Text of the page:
California Powerball winner: Why he's keeping a low profile
California Powerball winner B. Raymond Buxton waited more than a month to claim the $425 million prize. But the California Powerball winner continues to keep a low profile. Why that might be a smart move.
San Francisco — The winner of one of the largest Powerball jackpots in history has finally come forward — but he still hasn't quite revealed his identity.
B. Raymond Buxton, a Northern California man, waited more than a month to accept his prize on Tuesday at the California Lottery headquarters in Sacramento.
In a photo taken after he claimed the money on Tuesday, Buxton was covering his face with an oversize check for $425 million. Perhaps the only clue to his identity was his unusual shirt, which featured a picture of the Star Wars character Yoda and read, "Luck of the Jedi I have."
"He really wants to live a private life as best he can," Buxton's publicist Sam Singer told The Associated Press. "He was a solidly middle-class American, and today he is a solidly wealthy one."
Buxton is hoping to remain out of the limelight and doesn't want to speak directly to the media, Singer said. He also won't reveal his age, address or what he did for a living until his very recent retirement.
One reason that Buxton waited to come forward on April 1 — April Fool's Day — is simply that he has a healthy sense of humor, Singer said. "He still can't believe it's not a prank on him. But the reality is Ray Buxton is the winner."
Another reason is that Buxton has been working since February with an attorney and financial adviser to establish new bank accounts, set up a charity and sort out tax issues.
"I'm going to enjoy my new job setting up a charitable foundation focused on the areas of pediatric health, child hunger and education," Buxton said Tuesday in a prepared statement.
In some states, lottery winners can choose to remain anonymous. Last September, for example, a South Carolina resident won $399 million but kept his or her identity secret. Some states require the winner to go public, in order to publicize the lottery and to insure transparency and trust in the system. But winning the lottery can cause so many problems that some states are pushing legislation to allow winners to remain out of the limelight, reports The Christian Science Monitor.
Lawmakers in both Michigan and New Jersey have unsuccessfully proposed laws to protect the privacy of winners who, they argue, are "prone to falling victim to scams, shady businesses, greedy distant family members and violent criminals looking to shake them down," an AP story said.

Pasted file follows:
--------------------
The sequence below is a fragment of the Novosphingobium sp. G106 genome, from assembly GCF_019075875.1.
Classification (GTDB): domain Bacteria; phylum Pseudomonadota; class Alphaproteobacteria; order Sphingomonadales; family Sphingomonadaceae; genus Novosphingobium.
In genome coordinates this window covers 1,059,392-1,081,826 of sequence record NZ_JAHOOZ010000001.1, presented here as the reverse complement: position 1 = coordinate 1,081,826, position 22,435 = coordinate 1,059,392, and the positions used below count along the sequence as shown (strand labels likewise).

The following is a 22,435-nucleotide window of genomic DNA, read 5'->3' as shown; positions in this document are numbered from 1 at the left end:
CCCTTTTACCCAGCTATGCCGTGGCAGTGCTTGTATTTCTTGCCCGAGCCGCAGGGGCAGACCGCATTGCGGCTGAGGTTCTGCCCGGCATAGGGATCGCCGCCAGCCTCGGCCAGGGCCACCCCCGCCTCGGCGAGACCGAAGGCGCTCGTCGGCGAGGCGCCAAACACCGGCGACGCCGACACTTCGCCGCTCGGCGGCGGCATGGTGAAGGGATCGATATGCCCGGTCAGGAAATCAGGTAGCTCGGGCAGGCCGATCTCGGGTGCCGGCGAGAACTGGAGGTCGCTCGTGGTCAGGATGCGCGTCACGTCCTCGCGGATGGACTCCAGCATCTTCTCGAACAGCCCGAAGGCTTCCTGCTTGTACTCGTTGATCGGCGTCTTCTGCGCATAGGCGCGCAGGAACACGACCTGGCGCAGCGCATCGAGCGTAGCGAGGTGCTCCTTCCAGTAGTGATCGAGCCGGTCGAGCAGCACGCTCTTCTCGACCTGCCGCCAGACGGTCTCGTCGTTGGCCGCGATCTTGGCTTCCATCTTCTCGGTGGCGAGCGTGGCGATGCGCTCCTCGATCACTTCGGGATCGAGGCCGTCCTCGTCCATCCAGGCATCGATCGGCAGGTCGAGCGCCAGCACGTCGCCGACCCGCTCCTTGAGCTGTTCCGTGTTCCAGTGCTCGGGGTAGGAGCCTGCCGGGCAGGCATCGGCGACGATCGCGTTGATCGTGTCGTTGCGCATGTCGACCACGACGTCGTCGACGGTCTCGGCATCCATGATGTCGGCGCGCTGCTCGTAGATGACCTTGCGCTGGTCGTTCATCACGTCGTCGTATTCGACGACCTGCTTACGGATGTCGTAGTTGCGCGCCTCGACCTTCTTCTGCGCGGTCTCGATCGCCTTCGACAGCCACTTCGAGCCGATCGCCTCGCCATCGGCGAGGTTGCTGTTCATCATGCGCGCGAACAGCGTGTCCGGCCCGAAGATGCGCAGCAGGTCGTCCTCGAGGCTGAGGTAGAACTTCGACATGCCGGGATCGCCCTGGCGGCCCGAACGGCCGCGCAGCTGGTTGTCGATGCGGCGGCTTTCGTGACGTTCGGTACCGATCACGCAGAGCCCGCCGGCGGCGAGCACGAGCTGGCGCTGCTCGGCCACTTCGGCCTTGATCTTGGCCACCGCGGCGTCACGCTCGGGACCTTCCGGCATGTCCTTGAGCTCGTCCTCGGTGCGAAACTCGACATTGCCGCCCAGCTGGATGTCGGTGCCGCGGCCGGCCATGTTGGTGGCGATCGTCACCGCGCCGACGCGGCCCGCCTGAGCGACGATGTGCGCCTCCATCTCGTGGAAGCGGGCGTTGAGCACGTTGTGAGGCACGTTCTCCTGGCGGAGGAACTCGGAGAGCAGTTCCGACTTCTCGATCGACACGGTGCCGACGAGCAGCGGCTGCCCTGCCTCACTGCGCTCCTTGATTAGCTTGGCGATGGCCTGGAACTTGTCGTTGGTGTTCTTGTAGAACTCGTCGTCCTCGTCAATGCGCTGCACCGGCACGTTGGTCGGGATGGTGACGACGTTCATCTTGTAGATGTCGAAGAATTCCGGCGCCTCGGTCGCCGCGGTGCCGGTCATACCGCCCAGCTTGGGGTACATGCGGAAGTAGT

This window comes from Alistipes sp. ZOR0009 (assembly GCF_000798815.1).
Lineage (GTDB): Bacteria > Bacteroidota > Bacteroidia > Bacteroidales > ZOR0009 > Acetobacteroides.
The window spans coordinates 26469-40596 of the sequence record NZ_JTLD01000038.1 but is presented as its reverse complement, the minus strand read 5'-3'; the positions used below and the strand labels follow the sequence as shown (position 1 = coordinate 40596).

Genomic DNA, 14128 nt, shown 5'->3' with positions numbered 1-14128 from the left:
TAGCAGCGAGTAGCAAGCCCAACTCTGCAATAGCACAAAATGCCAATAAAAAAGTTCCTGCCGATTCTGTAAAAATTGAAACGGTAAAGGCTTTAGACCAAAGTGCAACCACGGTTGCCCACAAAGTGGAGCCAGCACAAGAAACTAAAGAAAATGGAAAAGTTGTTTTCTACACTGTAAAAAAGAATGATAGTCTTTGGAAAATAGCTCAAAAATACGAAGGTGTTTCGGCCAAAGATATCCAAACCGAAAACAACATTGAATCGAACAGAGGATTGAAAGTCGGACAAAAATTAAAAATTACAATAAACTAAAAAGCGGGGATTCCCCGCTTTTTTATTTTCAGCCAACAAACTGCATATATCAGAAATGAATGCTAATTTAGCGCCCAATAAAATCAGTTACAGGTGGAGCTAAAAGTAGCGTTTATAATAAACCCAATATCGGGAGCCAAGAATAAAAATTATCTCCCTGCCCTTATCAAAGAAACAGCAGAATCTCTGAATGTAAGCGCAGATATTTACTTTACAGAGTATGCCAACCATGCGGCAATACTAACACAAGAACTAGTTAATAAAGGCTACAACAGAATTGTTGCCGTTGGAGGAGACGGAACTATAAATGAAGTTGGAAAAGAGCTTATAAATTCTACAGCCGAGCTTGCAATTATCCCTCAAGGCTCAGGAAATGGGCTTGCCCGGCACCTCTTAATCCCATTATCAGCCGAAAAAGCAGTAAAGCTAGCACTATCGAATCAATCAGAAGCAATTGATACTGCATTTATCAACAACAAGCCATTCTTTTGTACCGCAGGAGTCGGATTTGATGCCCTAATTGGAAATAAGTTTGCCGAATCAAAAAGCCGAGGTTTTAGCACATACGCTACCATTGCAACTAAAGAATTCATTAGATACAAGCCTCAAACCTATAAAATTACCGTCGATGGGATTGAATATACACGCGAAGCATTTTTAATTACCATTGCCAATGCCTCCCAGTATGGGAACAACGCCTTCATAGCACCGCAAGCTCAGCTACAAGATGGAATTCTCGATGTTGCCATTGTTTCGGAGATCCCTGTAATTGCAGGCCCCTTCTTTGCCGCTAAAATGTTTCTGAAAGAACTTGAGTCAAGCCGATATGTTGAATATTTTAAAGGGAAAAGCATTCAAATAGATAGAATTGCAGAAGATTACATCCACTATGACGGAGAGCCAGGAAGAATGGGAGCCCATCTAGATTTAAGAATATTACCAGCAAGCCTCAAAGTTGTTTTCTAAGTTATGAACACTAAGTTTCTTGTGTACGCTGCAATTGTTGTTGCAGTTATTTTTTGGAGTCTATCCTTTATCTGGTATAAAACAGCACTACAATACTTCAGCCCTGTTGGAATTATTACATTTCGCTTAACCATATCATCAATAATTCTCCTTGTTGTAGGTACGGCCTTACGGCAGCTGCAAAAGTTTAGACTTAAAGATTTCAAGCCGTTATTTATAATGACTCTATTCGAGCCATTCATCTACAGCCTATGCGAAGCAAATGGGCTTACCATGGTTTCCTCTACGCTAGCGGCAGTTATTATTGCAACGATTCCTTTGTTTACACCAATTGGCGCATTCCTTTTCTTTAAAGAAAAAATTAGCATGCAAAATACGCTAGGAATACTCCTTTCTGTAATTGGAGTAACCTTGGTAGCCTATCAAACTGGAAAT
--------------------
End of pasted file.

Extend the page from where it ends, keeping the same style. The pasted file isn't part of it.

The National Endowment for Financial Education cautions those who receive a financial windfall – whether from lottery winnings, divorce settlements, cashed-out stock options, or family inheritances – to plan for their psychological needs as well as their financial strategies. The Denver-based nonprofit estimates that as many as 70 percent of people who land sudden windfalls lose that money within several years.
Buxton bought the sole winning ticket for the Feb. 19 drawing at the Dixon Landing Chevron station in the San Francisco Bay Area city of Milpitas, about 10 miles north of San Jose.
Buxton was getting lunch at a Subway restaurant inside the station when he decided to buy another ticket because the jackpot was so large, lottery officials said.
After the winning numbers were announced, Buxton said, he sat in front of his computer in disbelief, checking and rechecking his ticket — and telling no one else that he had won. "Sitting on a ticket of this value was very scary," he said.
"Once the initial shock passed, I couldn't sleep for days," Buxton said in the statement on Tuesday.
The $425 million jackpot is one of the largest lottery jackpots in U.S. history, though far from the record. The nation's biggest lottery prize was a Mega Millions jackpot of $656 million in 2012. The biggest Powerball jackpot was a $590.5 million in May.
The Feb. 19 jackpot was the largest jackpot in California history, according to lottery officials, and the sixth-largest ever won in the United States.
The odds of matching all six Powerball numbers are 1 in about 175 million, according to statistics from the Multi-State Lottery Association in Iowa.
Powerball is played in 43 states, Washington, D.C., and the U.S. Virgin Islands.
Associated Press writer Sudhin Thanawala contributed reporting from San Francisco.
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